Dr. Balis: I am encouraged that you are showing confidence in the way you look. Now that you're in school, you have contact with a variety of people. And I'm glad you have more self confidence. But are you ready for the responses you are going to get?
Ms. Tanner: I don't know. I'll find out. I'm not going to do anything stupid like last time.
Dr. Balis: You mean the incident two years ago?
Ms. Tanner: Yes. The stupid study buddy...
Dr. Balis: The rape.
Ms. Tanner: Whatever.
Dr. Balis: You were raped. It was not your fault.
Ms. Tanner: I'd rather not talk about this, Doctor.
Dr. Balis: All right. But it sounds like we should work on this. I think you might be having trouble accepting...
Ms. Tanner: Yeah, yeah. I accept it. I just don't want to talk about it again right now.
Dr. Balis: Okay. Rachel, does your grandmother help you shop for clothes? Is she actively involved in your decisions?
Ms. Tanner: She still thinks I'm just a kid, not a woman. We don't share that much together. We watch TV, movies...we watched the Academy Awards together the other night. As far as clothes go, I've never seen her in a dress, or dressed up even. She doesn't really have a clue. Why do you ask?
Dr. Balis: Sometimes it's useful to have a woman's perspective and feedback. Magazines can give you ideas about what to wear, although I believe their content tends to be somewhat extreme. Are there any women in your classes that you might befriend?
Ms. Tanner: There are a couple of nice people in my poetry class who asked me to join a writers' group. Maybe I'll try it and start making connections with real people.
Dr. Balis: I think it would be very healthy for you to spend time with new acquaintances. It's a good idea to join that writing group and see if there are people there with whom you can be comfortable. By going to school, you are putting yourself in situations where you can meet people. I think you can start making choices that get you involved. How does that sound?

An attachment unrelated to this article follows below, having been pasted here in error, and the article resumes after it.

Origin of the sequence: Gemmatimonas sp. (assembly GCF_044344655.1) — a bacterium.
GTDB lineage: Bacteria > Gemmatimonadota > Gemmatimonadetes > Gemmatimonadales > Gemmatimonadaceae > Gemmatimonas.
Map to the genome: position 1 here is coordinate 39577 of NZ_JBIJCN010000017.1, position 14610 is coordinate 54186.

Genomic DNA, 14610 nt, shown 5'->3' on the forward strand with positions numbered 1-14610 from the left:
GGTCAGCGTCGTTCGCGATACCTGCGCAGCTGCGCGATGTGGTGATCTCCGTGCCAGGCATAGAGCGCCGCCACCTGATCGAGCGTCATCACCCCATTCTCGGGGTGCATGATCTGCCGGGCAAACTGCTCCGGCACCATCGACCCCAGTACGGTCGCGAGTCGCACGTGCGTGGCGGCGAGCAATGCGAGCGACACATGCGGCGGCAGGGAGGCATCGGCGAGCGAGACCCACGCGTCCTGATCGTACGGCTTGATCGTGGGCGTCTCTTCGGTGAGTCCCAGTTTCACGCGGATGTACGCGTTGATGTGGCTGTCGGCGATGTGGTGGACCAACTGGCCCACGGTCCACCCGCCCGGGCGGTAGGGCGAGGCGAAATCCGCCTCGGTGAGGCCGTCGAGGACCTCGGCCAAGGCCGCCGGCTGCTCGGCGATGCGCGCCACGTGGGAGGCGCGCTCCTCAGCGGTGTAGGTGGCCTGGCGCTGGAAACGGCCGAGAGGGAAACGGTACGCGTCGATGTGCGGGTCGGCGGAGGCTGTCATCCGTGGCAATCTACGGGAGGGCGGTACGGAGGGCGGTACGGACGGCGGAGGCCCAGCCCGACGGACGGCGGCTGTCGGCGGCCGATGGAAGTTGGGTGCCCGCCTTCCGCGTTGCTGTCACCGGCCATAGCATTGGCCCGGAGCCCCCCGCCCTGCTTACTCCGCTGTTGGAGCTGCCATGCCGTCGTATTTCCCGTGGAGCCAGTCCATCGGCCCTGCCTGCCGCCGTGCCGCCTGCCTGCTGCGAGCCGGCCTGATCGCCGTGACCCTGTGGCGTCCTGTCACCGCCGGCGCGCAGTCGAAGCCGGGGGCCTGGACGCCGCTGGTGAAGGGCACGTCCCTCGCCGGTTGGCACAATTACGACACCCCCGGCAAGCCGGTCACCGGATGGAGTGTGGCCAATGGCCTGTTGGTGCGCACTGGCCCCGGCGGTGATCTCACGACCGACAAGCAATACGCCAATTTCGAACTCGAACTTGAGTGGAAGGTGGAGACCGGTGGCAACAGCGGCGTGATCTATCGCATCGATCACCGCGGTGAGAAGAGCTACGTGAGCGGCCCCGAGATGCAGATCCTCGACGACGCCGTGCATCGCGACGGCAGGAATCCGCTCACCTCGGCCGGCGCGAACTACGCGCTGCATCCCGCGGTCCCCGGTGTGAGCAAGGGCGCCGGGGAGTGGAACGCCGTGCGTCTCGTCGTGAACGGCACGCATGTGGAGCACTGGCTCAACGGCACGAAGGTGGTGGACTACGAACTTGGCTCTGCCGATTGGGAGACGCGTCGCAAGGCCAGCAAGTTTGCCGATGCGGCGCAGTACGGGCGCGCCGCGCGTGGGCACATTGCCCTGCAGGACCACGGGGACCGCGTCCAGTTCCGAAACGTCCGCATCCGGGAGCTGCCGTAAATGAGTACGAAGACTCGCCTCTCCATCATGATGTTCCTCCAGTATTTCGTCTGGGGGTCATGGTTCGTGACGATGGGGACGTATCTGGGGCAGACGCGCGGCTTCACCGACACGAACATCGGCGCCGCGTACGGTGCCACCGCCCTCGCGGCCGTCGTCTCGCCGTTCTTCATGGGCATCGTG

Ms. Tanner: Not so bad. It sounds normal.
Dr. Balis: It is normal. Sharing your life with friends is normal. Will you try it?
Ms. Tanner: Sure. Hey, my brother got that letter you made me send during our last session. He couldn't figure out why I wrote to say basically nothing, especially since I e-mail him all the time. I explained it to him.
Dr. Balis: Do you share very much of our sessions with your brother?
Ms. Tanner: Sometimes. I tell him what I'm working on. I ask him questions like what he remembers about certain events. Also, I feel this need to keep my mother's memory alive, so we talk about what we remember about her. He said the same thing you just did--about getting a new life. I'm not ready for too many changes, but I think I'm ready to relate to people other than a sixty year old woman.
Dr. Balis: Do you ever hear from your brother's roommate? What was his name?
Ms. Tanner: Evan? Michael talks about him a little because I ask. I still have a major crush on him. They are both supposed to be visiting on their way to Baja during Spring Break. They're going to stay at the house for a day or two. Gram's nervous.
Dr. Balis: Why?
Ms. Tanner: Well, Michael's always smoked pot, but he started doing a lot of coke right after my mom died. Living with Gram didn't work out for him. He kind of dropped out. He was cutting classes, getting stoned, getting an attitude. I felt like I didn't even know him for a while. I was afraid I'd lost him, too. Maybe that's why I had so much trouble for those two years. I was a lot worse back then. When I think back on it, I'm surprised I could even go to school. Anyway, that's all in the past.